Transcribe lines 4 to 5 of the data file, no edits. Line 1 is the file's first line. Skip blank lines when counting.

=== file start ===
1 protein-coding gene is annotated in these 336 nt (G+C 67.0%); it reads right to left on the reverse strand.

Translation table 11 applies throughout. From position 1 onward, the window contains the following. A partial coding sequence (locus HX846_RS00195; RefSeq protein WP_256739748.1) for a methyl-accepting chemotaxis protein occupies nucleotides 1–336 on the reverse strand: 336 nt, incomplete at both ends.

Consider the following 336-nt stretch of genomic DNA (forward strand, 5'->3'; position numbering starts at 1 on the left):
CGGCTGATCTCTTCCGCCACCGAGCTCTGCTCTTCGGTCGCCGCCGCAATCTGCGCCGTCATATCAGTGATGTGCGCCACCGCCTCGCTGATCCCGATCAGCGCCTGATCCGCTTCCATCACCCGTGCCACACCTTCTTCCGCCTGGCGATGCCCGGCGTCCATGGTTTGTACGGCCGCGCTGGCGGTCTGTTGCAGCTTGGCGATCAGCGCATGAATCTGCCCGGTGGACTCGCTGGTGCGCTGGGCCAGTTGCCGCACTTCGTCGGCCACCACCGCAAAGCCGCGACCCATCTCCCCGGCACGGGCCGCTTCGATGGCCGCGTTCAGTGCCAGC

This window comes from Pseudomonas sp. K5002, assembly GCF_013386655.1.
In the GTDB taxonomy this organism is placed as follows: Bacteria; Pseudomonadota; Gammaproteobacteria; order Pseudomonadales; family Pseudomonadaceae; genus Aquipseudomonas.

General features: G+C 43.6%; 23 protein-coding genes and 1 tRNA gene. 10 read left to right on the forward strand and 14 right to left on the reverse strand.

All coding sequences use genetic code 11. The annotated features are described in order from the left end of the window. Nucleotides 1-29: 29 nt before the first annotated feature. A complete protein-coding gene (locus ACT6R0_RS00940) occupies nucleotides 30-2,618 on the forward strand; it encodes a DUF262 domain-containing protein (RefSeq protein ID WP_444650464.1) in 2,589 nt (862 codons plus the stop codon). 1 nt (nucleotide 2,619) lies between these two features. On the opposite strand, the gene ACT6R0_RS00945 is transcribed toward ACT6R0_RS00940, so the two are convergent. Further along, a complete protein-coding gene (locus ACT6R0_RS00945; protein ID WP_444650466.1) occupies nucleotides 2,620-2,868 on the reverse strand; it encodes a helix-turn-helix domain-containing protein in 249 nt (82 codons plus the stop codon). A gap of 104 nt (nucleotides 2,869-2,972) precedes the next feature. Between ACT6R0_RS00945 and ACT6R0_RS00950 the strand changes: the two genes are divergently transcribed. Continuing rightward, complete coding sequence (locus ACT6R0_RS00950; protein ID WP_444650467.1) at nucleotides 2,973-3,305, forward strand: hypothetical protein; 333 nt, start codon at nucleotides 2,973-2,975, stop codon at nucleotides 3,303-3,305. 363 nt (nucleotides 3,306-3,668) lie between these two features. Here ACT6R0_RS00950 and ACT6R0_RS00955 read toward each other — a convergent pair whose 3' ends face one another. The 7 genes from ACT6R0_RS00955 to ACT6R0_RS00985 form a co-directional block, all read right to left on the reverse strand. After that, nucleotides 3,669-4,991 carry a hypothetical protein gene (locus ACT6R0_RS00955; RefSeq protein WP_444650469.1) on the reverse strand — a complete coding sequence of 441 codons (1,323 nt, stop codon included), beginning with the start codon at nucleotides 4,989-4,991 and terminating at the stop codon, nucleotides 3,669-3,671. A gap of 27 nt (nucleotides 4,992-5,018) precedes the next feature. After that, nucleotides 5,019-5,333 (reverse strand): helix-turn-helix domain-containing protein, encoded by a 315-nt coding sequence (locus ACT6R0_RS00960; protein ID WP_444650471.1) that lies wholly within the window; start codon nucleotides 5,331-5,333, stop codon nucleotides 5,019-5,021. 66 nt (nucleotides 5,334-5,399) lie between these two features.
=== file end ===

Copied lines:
CGGCTGATCTCTTCCGCCACCGAGCTCTGCTCTTCGGTCGCCGCCGCAATCTGCGCCGTCATATCAGTGATGTGCGCCACCGCCTCGCTGATCCCGATCAGCGCCTGATCCGCTTCCATCACCCGTGCCACACCTTCTTCCGCCTGGCGATGCCCGGCGTCCATGGTTTGTACGGCCGCGCTGGCGGTCTGTTGCAGCTTGGCGATCAGCGCATGAATCTGCCCGGTGGACTCGCTGGTGCGCTGGGCCAGTTGCCGCACTTCGTCGGCCACCACCGCAAAGCCGCGACCCATCTCCCCGGCACGGGCCGCTTCGATGGCCGCGTTCAGTGCCAGC

This window comes from Pseudomonas sp. K5002, assembly GCF_013386655.1.